Well, CM and I are on vacation visiting family. We've spent the better part of the past week dwelling in a yurt (which was surprisingly comfortable) and roughing it on the shores of a lake in Utah. Right now my nose, cheeks, hairline, and possibly part of my brain are burnt to a crisp. (Aloe vera is your friend.)
While we were there I had plenty of time to write, so I tried my hand at more of the capricious tale of Brad.
"GET OUTTA MY ROOM!" yelled Samuel, who had just realized his little brother was trespassing. Startled at the noise, the child started to wail. Between his loud sobbing and Samuel's continued yelling, Brad realized there would be no further chances for sleep in this room. He grabbed a blanket and stalked off toward the living room couch.
"Hey, Brad honey! How'd you sleep?" asked his aunt cheerily. She was busy dusting.
"I don't know. Ask me when I've had some sleep." Brad had a hard time with perky morning people. Both he and his mom were night owls. This household, by comparison, seemed to wake at the crack of dawn.
"Oh, I'm sorry to hear that," his aunt clucked. "First time in a new place will sometimes do that to you. But you'll adjust soon enough."
Brad reflected for a moment on how many new places and first times he'd experienced in his life. He suspected the difference this time might have something to do with being treated like a sofa, but he said nothing. His aunt was trying to be pleasant.
That morning was difficult for Brad. He spent most of it babysitting his four cousins and running errands for his aunt. By mid-afternoon he was beginning to look for an escape route, and he found it soon enough when his aunt asked him to run to the corner store and pick up some things for dinner. Brad quite literally ran the three blocks to the Jubilee and stood outside a while, taking huge gasps of breath. He felt as though he'd climbed out of a well. How much more of this could he take?
There was a pay phone outside the Jubilee. On a whim, Brad took out a handful of change and dialed his mom. The phone rang six times.
"Hello?" said an unfamiliar voice on the other end. It sounded like a man.
"Wait," said Brad confusedly. "Uh, is this 698-2124?"
"Uh, yes it is. Were you looking for Melanie?"
"Yes!" said Brad, relieved to hear his mother's name. "Yes, I'm looking for Melanie. May I speak to her, please?"
"Well, she's a little busy at the moment," the man said, and Brad swore he could hear soft giggling in the background. "Would you like to leave her a message?"
Suddenly Brad realized what was happening. His stomach dropped like a lead weight. "Tell her her son called," he said heavily.
There was silence on the line for a second or two. Then the man's voice said, "I see. I'll be sure to give her the message." Just before the line went dead, Brad caught the words: "Mel, that was your son. Why didn't you tell--"
That was the end of that escape route. Mom had obviously sent him off to his uncle's because she didn't want him getting in the way of her current love interest. Brad felt set adrift. He sat down heavily on a bench, put his head in his hands and tried not to cry.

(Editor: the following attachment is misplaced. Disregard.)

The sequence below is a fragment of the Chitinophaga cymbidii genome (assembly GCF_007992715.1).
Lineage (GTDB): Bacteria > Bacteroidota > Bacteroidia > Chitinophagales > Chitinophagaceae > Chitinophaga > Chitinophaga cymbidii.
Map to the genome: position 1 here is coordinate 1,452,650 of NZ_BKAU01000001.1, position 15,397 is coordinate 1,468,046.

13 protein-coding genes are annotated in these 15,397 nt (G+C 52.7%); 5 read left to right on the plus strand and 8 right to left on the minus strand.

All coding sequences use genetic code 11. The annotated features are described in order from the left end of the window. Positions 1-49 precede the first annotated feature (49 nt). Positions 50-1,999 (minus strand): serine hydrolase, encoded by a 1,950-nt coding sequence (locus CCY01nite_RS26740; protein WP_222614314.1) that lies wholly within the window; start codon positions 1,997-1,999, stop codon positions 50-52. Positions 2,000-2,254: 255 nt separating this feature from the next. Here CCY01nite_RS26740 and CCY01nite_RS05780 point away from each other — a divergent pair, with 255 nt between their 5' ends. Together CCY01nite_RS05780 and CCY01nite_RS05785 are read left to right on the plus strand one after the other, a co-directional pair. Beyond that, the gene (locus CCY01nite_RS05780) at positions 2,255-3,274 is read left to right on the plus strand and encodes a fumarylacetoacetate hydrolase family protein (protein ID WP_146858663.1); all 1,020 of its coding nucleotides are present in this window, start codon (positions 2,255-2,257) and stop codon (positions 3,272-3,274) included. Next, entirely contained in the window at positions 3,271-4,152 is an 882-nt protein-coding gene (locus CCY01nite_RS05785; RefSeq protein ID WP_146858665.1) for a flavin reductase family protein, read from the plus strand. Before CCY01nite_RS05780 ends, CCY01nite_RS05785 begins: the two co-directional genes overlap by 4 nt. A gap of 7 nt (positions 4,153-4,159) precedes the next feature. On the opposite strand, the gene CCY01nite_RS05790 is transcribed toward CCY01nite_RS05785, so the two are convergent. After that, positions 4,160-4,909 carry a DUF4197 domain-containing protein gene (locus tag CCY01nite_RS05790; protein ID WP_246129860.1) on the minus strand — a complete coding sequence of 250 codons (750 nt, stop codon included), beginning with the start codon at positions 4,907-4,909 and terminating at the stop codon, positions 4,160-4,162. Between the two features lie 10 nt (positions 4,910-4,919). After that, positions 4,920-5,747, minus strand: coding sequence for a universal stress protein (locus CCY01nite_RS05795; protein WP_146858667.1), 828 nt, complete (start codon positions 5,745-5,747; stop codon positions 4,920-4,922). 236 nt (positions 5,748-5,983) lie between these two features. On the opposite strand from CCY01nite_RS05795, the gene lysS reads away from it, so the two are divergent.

After a few minutes, a girl in a yellow dress came out of the store. She was a few years younger than Brad, with a dark tan, deep brown eyes and smoky hair held back in a ponytail. The moment she saw Brad, she dropped her shopping bag, knelt beside him and gave him a hug. Brad was startled at this touch from a complete stranger, but he also really needed the hug, so he didn't shy away. After a minute or two, he stopped sniffling.
The girl looked up at him. "Do you want to talk about it?"
Brad shook his head.
"It's all right. I was just curious." She sat down beside him on the bench. "You new here?"
"Just got here yesterday."
She nodded. "Thought so. Hey, you've got a green thumb. That must be handy."
"It would be if I lived in a place with a garden," Brad murmured somewhat bitterly.
"Well, I do. We've got a huge backyard, but I don't have the knack for growing things. Maybe you could come over some time and help us plant?"
"Maybe," said Brad guardedly.
"I'm Victoria," the girl added. "I live over on McTavish, about four blocks that way."
"Brad," said Brad. "I'm staying with my uncle George and his family. Over that way." He couldn't bring himself to say he was living with his uncle's family; it seemed so final.
"I'm glad," said Victoria simply. "We'll be neighbors. Oh, did you need something from the store?"
Suddenly Brad remembered his shopping list. "I'm getting some things for my aunt," he said.
"Well," Victoria said, "I have to get home before the milk gets warm. Guess I'll see you around later." She grabbed her bag and headed off in the direction of McTavish, twirling every now and then and swinging her shopping bag around aimlessly.
Brad stared after her. She was odd, he decided, but in a good way. He kept thinking about her all through the aisles of the store, on the three blocks back to his uncle's house, and most of the rest of the evening.
(This is as far as I wrote. I'll think of more later.)